Editor's Note: Below is a complimentary research note written by National Security analyst LTG Dan Christman. To access our Macro Policy research please email email@example.com.
In ten days the presidents of the U.S. and Russia travel to Switzerland for their first meeting as heads of state.
Summits in which leaders of democracies sit down with their authoritarian counterparts have built-in drama; that’s certainly the case with the forthcoming Biden-Putin summit.
This is an important meeting. It is not JFK to Vienna in 1961, or Chamberlain to Munich in 1938, where outcomes impacted decisions that risked war.
Nor will this be a summit that embarrasses America, as was the case in 2018 in Helsinki, when a U.S. President publicly sided with Putin at the expense of the entire U.S. intelligence community on the issue of Russian election interference.
But the stage-setting for this meeting, particularly in light of the deteriorated U.S.-Russian bilateral relationship, has fueled international speculation on potential deliverables.
Unlike Secretary of State Antony Blinken’s meeting in March with his Chinese counterpart, which quickly deteriorated into a verbal slugfest, Blinken’s sit-down with Russian Foreign Minister Sergei Lavrov in Reykjavik three weeks ago was workman-like.
And, at the same time, there was the intriguing decision by Biden NOT to sanction the company building the Nord Stream 2 gas pipeline, a company whose parent is Russian hydrocarbon giant Gasprom.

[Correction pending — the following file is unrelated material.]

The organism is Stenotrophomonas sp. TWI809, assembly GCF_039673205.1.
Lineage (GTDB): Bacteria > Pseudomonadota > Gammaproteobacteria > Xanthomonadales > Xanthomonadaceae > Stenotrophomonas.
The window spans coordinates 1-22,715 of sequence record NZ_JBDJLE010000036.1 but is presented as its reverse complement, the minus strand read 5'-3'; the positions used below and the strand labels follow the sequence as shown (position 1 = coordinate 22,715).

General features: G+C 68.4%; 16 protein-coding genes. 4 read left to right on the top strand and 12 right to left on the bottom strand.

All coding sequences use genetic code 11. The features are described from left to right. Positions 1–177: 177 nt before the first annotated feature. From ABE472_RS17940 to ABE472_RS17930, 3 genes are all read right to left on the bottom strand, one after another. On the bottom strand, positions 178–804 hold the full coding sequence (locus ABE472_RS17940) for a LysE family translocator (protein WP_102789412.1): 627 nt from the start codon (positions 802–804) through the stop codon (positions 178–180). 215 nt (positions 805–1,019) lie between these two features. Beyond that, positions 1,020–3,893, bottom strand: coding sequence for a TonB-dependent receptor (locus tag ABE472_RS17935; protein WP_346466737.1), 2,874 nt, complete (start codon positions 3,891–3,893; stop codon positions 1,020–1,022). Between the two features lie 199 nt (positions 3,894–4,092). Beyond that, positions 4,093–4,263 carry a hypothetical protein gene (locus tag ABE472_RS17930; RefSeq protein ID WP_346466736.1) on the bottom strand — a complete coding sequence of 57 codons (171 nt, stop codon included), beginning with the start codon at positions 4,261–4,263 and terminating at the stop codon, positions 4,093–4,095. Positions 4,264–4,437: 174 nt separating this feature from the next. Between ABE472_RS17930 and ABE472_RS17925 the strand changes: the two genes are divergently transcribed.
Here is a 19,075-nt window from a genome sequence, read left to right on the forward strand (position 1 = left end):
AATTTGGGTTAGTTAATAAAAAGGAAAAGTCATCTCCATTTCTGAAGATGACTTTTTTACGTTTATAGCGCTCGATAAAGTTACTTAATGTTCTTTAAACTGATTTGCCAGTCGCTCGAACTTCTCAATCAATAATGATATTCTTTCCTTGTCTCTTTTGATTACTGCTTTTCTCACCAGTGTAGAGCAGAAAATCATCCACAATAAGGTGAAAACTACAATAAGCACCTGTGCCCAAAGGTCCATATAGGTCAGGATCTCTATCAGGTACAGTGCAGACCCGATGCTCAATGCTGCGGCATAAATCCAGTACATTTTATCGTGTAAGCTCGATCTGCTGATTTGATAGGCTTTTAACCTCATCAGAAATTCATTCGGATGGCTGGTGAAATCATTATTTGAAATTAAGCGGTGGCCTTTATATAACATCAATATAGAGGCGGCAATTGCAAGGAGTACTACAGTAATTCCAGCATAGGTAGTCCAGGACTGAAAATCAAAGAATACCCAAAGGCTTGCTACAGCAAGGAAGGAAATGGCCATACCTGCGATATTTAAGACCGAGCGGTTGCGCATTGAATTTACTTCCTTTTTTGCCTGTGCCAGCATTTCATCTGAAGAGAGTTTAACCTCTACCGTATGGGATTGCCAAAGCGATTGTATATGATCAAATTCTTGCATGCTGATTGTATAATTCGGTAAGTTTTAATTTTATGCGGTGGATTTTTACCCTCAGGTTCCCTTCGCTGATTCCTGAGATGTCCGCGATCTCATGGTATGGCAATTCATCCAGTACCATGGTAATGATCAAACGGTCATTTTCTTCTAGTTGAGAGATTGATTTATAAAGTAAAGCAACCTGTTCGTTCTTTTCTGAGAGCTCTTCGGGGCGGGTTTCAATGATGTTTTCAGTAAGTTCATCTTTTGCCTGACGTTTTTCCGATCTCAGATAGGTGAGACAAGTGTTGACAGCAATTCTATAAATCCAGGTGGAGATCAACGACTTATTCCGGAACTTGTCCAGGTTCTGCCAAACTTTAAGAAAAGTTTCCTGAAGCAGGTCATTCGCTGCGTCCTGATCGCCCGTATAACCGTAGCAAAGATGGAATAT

So, what might be on the agenda? While a slate of potential topics easily numbers into the dozens, there are three that stand out geo-strategically and that will shape the U.S.-Russia rivalry until the end of Putin’s term in 2036:
- Electronic warfare, including escalating Russian cyberattacks
- Strategic gamesmanship in the Arctic
- Ukrainian sovereignty
First, Cyber: no bilateral issue is more important for the forthcoming summit, nor more complex.
Russia is “swinging for the fences” to delegitimize American democracy, disrupting critical infrastructure, harming U.S. diplomats with microwaves (the “Havana Syndrome”), and infiltrating government and private computer systems to steal foreign policy and IP secrets.
What might the president do, either at the summit or subsequently?
First, Biden could try for a cyber deal like President Obama cobbled together with Xi JIngping; the agreement didn’t last long, but it curtailed for a while Chinese cyber theft of commercial secrets. Or the president could try to build off a new UN report that calls for the international adoption of norms for state-sanctioned cyber activity.
Or, if Biden gets nowhere in Geneva, he could swing for the fences himself and finally sanction the group of oligarchs in Putin’s inner circle that influences decision-making.
There’s no simple option. But Maine Senator Angus King has at least a short-term fix; he’s sponsoring the Cyber Diplomacy Act, crafted to help intensify the work with other nations in confronting the Russian government and the cyber gangs operating with Russia’s pleasure. As King said last week, “If someone’s a cybercriminal in Russia, I want them not to be able to visit Monte Carlo or Paris as well as Miami or New York!”
Next, the Arctic: with climate change accelerating, especially in the Arctic, the northwest and northeast passages through Arctic waters have quickly acquired strategic significance.
And Russia, with 40 polar ice breakers (compared to two for the U.S.) and a northern build-up of air and ground forces, is wasting no time in trying to extend the limits of its territorial seas. In some respects it’s the Arctic analog of Beijing’s South China Sea misadventures.
The major difference? There is in place an active, eight-country forum called the Arctic Council that convenes regularly to promote cooperation; both Russia and the U.S. are members, and Russia will chair the Council for the next two years. (China of course has resisted ANY dialogue over its territorial sea claims.)
If Biden is looking for an area to advance a dialogue with Russia, the Arctic is a tempting topic that combines both climate and security.